Egyptian court condemns 10 Muslim Brotherhood members to death for carrying out attacks against security forces

The death sentences were issued a day after the US government canceled military aid worth USD 130 million to Egypt over the declining human rights record

January 31, 2022 by Peoples Dispatch
Egypt death sentences
Photo: Khaleej Times

On Sunday, January 30, an Egyptian criminal court in Cairo sentenced 10 members of the outlawed Muslim Brotherhood to death for planning attacks against the security forces. The 10 men were convicted for multiple violent attacks against the security forces from 2013 to 2015 as part of the ‘Helwan Brigades’ which they had allegedly formed in the aftermath of the 2013 military coup by then army chief Abdel Fattah el-Sisi against the first democratically elected president of Egypt and Muslim Brotherhood leader Mohammed Morsi. Their ultimate aim was allegedly to overthrow the military regime in the country which had initiated a massive crackdown against the Muslim Brotherhood and other opposition groups.

According to news reports, the identities of the 10 men have not been revealed and it is not yet known how they pleaded the charges. Nine of them are already in custody while one was sentenced in absentia. Among those convicted was Yehia Moussa, a health ministry spokesperson in the previous elected government. He was accused of planning and executing the assassination of former prosecutor-general Hisham Barakat in 2015. The men were prosecuted for acts of violence against the police allegedly committed between August 14, 2013 and February 2, 2015 in the cities of Cairo and Giza, as well as for “vandalizing public properties and facilities, including power towers.”

The death sentences will now be referred to the Grand Mufti, the top religious authority in Egypt, who has to ratify them. The court will then hold a hearing on June 19 to issue a final verdict. Reports suggest that the Mufti’s theological opinion is merely a formality as the el-Sisi regime has consistently used the death penalty against its opponents and critics during its campaign of repression.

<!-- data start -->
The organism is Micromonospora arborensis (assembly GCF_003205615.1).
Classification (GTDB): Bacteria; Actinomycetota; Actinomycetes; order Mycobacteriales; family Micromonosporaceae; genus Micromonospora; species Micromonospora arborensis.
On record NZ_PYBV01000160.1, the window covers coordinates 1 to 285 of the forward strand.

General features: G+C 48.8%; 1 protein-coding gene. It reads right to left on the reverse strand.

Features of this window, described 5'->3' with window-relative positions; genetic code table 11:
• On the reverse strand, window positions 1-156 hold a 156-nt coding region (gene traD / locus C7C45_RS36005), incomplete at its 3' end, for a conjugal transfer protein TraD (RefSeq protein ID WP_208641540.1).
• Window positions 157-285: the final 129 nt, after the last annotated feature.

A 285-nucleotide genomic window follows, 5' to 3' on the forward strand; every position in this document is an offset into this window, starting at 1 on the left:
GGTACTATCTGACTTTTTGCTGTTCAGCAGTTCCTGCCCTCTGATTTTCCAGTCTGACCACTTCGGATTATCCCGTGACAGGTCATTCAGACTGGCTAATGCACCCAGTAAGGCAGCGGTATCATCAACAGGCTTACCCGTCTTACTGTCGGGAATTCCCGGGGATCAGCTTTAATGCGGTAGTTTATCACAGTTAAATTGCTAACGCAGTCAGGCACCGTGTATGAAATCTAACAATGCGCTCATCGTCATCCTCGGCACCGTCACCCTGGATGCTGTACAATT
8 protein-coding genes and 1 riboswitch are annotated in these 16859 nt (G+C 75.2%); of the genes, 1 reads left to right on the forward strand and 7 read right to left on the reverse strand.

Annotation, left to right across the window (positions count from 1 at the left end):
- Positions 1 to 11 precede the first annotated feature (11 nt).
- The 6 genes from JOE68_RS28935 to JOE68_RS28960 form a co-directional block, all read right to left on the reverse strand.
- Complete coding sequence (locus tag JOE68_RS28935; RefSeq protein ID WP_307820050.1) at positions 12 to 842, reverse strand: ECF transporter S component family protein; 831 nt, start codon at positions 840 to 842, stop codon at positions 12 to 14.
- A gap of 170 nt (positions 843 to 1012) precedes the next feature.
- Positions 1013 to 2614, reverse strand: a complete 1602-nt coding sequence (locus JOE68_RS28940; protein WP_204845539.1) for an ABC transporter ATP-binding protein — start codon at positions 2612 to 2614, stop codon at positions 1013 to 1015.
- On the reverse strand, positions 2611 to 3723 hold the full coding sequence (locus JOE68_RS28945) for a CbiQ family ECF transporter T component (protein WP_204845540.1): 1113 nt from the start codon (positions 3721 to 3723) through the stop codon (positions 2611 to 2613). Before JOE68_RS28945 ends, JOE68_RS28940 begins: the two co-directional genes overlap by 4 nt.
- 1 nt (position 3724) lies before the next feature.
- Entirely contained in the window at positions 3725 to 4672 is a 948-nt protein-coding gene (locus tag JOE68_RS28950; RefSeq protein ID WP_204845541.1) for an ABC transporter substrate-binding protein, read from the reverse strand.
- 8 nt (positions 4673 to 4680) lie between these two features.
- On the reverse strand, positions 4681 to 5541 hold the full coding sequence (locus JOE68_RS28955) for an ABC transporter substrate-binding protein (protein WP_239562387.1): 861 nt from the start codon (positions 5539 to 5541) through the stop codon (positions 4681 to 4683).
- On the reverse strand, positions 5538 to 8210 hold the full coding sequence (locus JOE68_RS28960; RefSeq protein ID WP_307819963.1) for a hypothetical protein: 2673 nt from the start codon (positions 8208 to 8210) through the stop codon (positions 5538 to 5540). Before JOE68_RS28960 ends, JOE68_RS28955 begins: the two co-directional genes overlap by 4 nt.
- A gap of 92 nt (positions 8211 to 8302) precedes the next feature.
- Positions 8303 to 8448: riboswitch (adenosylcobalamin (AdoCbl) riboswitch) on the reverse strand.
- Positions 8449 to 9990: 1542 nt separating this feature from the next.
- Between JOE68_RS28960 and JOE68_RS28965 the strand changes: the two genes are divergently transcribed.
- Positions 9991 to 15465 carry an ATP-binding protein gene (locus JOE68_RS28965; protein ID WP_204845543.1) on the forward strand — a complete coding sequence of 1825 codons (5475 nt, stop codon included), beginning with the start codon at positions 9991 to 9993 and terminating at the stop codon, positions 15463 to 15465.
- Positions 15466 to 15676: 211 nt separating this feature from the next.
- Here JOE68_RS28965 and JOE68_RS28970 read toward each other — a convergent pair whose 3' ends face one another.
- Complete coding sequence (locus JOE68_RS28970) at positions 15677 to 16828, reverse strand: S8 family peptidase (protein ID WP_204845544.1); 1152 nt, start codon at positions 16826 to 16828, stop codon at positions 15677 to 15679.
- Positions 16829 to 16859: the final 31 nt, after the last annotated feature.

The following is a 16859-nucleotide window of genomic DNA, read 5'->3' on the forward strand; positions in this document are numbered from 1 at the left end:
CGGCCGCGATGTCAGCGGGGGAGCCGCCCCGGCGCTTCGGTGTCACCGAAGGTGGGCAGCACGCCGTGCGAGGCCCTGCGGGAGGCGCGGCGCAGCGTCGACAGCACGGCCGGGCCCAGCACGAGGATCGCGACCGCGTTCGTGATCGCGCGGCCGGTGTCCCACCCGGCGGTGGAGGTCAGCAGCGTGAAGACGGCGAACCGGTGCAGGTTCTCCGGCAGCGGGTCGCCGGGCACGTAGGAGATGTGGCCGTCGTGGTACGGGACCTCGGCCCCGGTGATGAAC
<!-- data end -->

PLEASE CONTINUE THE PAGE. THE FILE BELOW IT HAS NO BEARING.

Death penalty watchdogs note that Egypt carried out the third highest number of executions in the world last year, counting only the ones that are publicly known. Along with its use of death penalty, Egypt has also come under fire for holding mass trials for hundreds of prisoners which have been slammed as unfair ‘show trials’. The regime has also been denounced for holding around 60,000 Egyptians as political prisoners. Among them are political opposition and civil society figures, human rights activists, lawyers, journalists and critics. 

The death sentences were issued a day after the US government announced the cancellation of USD 130 million worth of military aid to Egypt, out of the total package of USD 300 million, which was put on hold last year due to human rights concerns. Only USD 170 million was transferred to Egypt last year with the rest made conditional on Egypt meeting certain human rights criteria. Several US congress members in a letter last week had urged the administration to redirect the aid to other programs due to the continually deteriorating human rights situation in Egypt. Meanwhile, the US government last week approved a massive weapons deal worth USD 2.5 billion with Egypt. The administration of US president Joe Biden, who during his presidential campaign had vowed to hold military despots and authoritarian regimes accountable for their human rights violations, has said that the military aid and the arms sales are unrelated. The US claims that the arms deal is to support its national security and foreign policy interests.

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